Welcome to chickens. They are wonderful pets that can lay your breakfast. I built an 8x10 coop and it's already toooo small....so much for just "5 - 6 birds for fresh eggs"
I have experience with chicks 2 different ages and intigration of those chicks to an exsisting flock. First, take a deep breath. Second, remember they have bird brains and really don't think about things in the depth we do. I tend to put my "new" birds in much earlier than most people do....about 4 weeks old (Depending on outside temps)....HOWEVER I have an upside down laundry basket tacked to the back wall, at a very low level, so only the younger birds can scoot under it....Mainly they just ignore the little ones....once in a while a hen will peck at one that gets out of line, but usually there is peace in the coop.
Where are you going to brood your chicks? Can you make/build a LONG brooder that has hardware cloth dividers in it to separate the different sizes/ages? It seems you are going to have 3 ages....however you may find that you only have 2 sizes because the the breeds you have chosen. Use a red brooder light, it's more calming for the chicks and they can't see any blood, if someone does get evil and attack one of their brooder mates. Add new ANYTHING at night. No matter if you are adding to the brooder, the coop or the flock in general...do it at night when it is dark. (I have a hat with a light on it, it's wonderful for adding things in the dark....Father's day is coming, might want to put one on the wish list)
Roosters are wonderful. They will protect the flock...HA!!! They will ALERT the flock and alarm the flock if something isn't just right...."protect"? Not likely....they can outrun the hens and make it back to the coop faster. With that said, I have 3....two were raised as hatchmates and one was purchased as an adult. I don't have them for flock reasons I have them for breeding....I want fertile eggs so I can hatch my replacements. If you don't have a rooster a hen will step up and take over the "protection" role. BUT most people like the sound of a rooster, so I don't think you are going to have a problem with noise complaints. My neighbors missed my roosters crowing when I got rid of a bunch who were NASTY, before the new ones got old enough to crow. Most roosters don't crow all day.....Just when they want to be noticed.
Now about your building materials. 1x2 wire for the run? You won't be able to let the chicks out in the run until they can't fit through the holes and chickens are mainly feathers and can fit through smaller spaces then you would think. I had one hatchling fit through the hole in chicken wire, but couldn't find his way back to his Momma. Like I said "bird brains".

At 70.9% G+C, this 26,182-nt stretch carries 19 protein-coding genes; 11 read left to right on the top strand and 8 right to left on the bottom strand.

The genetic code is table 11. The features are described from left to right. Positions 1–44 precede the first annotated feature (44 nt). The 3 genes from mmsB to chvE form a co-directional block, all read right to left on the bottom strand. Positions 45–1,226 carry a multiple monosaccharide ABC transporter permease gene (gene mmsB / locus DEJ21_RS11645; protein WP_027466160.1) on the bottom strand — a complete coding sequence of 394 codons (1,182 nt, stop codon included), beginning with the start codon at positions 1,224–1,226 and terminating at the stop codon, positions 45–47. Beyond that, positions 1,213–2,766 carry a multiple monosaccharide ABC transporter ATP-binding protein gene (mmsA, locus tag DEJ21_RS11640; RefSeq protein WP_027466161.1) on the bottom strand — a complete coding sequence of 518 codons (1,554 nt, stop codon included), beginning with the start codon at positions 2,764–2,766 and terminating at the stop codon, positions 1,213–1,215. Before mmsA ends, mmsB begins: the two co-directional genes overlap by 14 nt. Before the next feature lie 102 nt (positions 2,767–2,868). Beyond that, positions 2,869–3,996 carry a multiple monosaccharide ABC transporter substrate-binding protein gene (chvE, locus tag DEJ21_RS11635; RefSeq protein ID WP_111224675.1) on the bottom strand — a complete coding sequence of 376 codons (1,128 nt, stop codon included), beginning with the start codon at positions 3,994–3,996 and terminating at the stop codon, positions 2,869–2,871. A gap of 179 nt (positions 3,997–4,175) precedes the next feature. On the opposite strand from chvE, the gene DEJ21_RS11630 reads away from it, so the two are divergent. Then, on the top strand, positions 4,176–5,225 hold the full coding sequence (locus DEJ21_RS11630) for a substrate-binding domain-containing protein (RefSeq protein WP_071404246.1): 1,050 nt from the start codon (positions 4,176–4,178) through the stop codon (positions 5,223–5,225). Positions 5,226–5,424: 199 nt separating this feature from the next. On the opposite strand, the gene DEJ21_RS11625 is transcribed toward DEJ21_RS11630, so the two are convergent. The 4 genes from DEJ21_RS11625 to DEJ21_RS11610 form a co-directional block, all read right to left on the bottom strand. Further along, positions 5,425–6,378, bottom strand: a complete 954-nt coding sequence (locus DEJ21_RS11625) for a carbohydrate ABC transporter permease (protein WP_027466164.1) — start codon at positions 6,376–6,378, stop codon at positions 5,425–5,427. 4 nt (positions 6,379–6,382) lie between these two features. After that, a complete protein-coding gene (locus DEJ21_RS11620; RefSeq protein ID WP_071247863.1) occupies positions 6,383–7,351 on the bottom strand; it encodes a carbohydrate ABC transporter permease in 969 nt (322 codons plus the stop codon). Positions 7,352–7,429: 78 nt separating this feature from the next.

What predators did you say you might have to deal with? Coons? They will reach through and grab the neck of your birds and bite their heads off. EWWW!!! Possums too. How about rats? They eat eggs and chicks....one sneaks in through the wire and gets in the coop and sets up housekeeping. OK...I'm lieing, the birds will peck the heck out of the rat if they can, but he will steal your eggs and bite your chicks. (My chickens amuse themselves chasing the squirrels around the yard. And there is a dead one on the lawn....hope he died of natural causes) Snakes? They love chicks and eggs. Esp eggs. Are you doing to close your pop door (entrance from the coop to the run) every night? (FYI that gets OLD really really fast) If you build your run so nothing can get in (meaning hardware cloth instead of 1x2, at least on the bottom half) you don't have to make sure that the pop door is closed every night (365 days a year, 366 this year). Yes, it is more expensive, but how much is your time worth 365 days a year? Oh and planning your day to be home to close it before the predators sneak in. Did I meantion if you close it every night you have to OPEN it every morning? (I haven't closed my pop door yet. Well, ok, once or twice to catch a roo that ****** me off, but not regularly) And I strongly recommend you have an outside entrance to your run. I don't. It is my ONLY regret in my design....I can't get in the run to clean, retrieve mislaid eggs or add floor covering.
My first egg cost me $1200. (Not counting food) My coop has vinyl siding, however. I'm getting old and didn't need another building to paint every 5 - 8 years. The rest of the eggs were free. (again, not counting food) Compared to what my sister in law spends on photographing her kids (she has 8 right now) it's not as expensive a hobby as you might think. And what other hobby can you eat what pisses you off?
Definately get the Brahmas. You won't regret it. They lay wonderful eggs. And they are a big bird, so they won' t be tiny chicks.